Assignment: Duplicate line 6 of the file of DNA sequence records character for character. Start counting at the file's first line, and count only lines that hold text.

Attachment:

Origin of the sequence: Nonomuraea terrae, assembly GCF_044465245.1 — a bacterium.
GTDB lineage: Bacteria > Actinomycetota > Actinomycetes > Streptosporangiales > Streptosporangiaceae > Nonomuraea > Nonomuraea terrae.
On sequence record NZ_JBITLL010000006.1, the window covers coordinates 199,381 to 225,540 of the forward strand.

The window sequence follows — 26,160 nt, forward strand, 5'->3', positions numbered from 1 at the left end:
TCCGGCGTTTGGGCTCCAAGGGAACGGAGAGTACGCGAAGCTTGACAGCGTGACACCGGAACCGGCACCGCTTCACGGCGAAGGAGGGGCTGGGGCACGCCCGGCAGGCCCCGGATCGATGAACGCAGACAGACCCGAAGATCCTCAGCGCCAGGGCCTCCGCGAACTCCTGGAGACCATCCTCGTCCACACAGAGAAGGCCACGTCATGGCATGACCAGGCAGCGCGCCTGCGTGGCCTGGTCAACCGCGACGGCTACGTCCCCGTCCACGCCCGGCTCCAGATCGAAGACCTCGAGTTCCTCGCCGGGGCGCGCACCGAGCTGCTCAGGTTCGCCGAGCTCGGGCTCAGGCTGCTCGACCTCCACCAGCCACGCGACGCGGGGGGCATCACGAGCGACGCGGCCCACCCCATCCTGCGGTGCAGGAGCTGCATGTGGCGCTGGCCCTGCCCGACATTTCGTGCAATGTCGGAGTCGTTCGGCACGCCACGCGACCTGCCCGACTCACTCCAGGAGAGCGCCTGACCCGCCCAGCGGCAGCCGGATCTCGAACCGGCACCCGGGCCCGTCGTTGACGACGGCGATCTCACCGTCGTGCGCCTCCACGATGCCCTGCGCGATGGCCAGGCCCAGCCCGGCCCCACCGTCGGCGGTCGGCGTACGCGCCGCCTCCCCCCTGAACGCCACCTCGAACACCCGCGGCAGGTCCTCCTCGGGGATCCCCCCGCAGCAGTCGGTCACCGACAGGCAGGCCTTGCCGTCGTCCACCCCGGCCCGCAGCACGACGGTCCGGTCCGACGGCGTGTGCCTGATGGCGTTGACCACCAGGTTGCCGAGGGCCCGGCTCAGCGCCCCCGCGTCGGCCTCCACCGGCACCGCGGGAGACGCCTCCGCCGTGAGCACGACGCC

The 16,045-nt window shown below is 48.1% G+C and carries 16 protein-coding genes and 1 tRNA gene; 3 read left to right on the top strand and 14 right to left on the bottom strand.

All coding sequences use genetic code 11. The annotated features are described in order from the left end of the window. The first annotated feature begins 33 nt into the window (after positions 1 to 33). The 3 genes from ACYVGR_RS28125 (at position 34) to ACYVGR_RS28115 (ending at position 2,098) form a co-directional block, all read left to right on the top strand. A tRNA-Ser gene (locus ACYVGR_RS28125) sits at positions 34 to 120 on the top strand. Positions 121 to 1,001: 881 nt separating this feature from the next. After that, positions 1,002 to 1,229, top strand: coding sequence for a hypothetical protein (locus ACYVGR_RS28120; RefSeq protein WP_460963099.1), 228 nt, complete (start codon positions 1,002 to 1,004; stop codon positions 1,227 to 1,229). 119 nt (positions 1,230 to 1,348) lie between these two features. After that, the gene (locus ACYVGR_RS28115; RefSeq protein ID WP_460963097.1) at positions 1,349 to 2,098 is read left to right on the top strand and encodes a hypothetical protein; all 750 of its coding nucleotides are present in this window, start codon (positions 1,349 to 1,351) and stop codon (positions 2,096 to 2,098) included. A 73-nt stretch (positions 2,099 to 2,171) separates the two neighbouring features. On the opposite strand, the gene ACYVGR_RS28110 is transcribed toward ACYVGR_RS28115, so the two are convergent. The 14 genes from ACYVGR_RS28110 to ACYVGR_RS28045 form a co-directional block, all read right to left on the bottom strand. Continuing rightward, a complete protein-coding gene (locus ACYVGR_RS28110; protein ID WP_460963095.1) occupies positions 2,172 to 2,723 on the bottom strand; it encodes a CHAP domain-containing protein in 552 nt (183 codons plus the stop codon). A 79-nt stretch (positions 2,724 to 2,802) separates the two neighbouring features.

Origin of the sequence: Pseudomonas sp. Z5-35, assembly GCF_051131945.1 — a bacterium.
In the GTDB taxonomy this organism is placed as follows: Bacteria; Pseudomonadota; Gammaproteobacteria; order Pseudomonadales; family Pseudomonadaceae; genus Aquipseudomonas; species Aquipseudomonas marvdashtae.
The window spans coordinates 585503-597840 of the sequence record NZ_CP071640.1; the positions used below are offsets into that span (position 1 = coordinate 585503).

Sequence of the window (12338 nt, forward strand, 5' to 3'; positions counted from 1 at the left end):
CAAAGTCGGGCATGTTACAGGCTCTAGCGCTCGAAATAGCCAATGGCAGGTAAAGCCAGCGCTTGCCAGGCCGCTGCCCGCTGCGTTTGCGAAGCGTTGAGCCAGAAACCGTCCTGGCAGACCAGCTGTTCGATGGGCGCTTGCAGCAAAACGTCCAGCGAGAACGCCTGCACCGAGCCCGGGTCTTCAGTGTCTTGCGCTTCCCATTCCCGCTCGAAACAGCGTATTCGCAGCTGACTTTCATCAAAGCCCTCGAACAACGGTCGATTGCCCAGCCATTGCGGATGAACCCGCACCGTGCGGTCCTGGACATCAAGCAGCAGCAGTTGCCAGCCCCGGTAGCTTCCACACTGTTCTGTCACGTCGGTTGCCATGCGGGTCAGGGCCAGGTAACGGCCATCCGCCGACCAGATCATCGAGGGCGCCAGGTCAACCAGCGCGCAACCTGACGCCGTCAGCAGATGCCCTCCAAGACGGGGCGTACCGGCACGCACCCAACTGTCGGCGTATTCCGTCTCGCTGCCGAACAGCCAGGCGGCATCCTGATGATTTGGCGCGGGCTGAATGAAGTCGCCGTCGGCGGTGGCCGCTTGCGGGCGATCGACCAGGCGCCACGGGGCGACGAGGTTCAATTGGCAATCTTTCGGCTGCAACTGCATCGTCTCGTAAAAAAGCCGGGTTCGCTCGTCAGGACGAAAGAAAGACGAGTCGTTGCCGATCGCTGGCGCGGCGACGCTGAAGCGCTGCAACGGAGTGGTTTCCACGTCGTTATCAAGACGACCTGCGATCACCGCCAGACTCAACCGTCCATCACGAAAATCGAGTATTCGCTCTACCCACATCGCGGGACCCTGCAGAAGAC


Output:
The 16,045-nt window shown below is 48.1% G+C and carries 16 protein-coding genes and 1 tRNA gene; 3 read left to right on the top strand and 14 right to left on the bottom strand.